In many ways, good advice. But when your pain is on a ten on the universal pain scale and you are writhing on the bed, at this point for days, it’s hard to have empathy for what basically boils down to the starving-children-in-China-syndrome. Those kids aren’t benefitting by me cleaning my plate and those patients on 7Monti aren’t going to all rise up and walk because Rich eschews a better treatment. Perspective is one thing, nonsense is another.
Morning rounds Rich took a stand. No longer was he a complacent patient. He stood his ground that not enough has been done over the last five days. A plan is devised with coordination of the various departments overseeing Rich’s hospitalization. An enema which will be followed, if needed, by a manual manipulation of the blockage… an attempt to break up the fossilized poop that just refuses to make a move. Unfortunately, plan B had to go into effect. Softening that blow, there is a karmic moment of giddiness, the hematology doctor was the one who, because of a lack of urgency in setting up the right treatment, has to be the mechanic going in under the hood. Sadly, it is once more unsuccessful.
The GI team is brought in and they recommend a CT scan to get a better look at the blockage. Apparently everything below the blockage got cleaned out with the pulmonary doctor’s cleanse protocol. Now it’s time to work on the cause of all of this and clear it once and for all.
Dr. GI decides to start a medication that we tried before. But, like Dr. Pulmonary, he goes for hourly doses and not Dr. Hematology’s wimpy OTC dosage suggestions. We start that while waiting for the CT scan is being set up. If these don’t work, the next step is a colonoscopy that will include an effort to remove the blockage.
Luckily, the new protocol begins to have an effect and, in twenty minute intervals for hours on end, Rich is using his new walking skills to and from the bathroom. Physical therapy by poo.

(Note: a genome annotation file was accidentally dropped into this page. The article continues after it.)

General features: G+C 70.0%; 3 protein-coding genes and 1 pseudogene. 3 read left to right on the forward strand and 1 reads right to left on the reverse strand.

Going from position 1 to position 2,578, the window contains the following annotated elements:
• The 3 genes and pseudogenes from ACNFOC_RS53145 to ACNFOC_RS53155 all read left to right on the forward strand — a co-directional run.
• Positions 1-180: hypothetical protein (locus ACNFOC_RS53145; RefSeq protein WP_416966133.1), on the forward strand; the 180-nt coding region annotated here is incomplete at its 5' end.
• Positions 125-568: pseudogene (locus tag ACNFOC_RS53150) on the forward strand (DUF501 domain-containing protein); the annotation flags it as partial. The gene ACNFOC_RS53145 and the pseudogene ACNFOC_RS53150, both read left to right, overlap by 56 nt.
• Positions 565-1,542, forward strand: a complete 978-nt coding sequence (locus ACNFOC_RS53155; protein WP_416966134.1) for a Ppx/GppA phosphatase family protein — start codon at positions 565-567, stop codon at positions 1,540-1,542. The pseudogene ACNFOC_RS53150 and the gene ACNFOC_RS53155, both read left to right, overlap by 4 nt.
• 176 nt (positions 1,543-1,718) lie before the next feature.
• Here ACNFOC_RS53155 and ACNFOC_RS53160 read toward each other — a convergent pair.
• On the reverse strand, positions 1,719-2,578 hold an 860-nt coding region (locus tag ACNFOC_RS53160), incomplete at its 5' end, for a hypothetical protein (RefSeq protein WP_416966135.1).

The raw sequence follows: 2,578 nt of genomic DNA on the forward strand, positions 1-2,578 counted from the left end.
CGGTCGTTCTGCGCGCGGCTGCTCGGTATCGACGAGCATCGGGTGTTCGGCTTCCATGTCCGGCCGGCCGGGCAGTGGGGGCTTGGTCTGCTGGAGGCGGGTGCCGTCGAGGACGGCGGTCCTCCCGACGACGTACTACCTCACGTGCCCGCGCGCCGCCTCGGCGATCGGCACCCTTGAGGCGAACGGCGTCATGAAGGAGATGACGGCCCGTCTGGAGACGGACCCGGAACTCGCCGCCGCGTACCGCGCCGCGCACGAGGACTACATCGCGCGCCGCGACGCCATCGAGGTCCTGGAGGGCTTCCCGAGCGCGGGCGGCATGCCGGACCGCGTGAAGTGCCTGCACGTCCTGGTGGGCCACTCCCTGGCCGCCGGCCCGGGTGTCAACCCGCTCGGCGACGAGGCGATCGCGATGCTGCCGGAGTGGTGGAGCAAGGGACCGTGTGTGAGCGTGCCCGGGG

Throughout this hospitalization where we are on the general floor, we’ve seen how the stem cell unit is really an ideal situation for patients with a two for one patient to nurse ratio of care. There is a sense of urgency when consults or tests are needed. Most importantly of all, whatever your concerns are, they are taken seriously. Your belly pain is not any less of a concern than the PCP that brought you there in the first place. The rest of the hospital would do well to follow suit.
That’s not to say that the staff on the general floor is less caring, less involved in the care of their patients, but more that they are stretched thin… too thin… and have less immediate resources than their counterparts behind the double doors in the little hall of little rooms. It makes us appreciate where we have been. And all the more anxious to get back home.
There is still a long road to heal from this latest bout of pneumonia. We’re reminded time and again that we can expect another few weeks at home of medications and care to recover from this most insidious of illnesses. And we’re also reminded how lucky we’ve been, once again, to have gotten where we needed to be before we knew we even needed to. That some symptoms that seemed totally unrelated brought us immediate care which removed the word “fatal” from our diagnosis.
But it is true… as Roseanne Rosannadanna said, “It’s always something”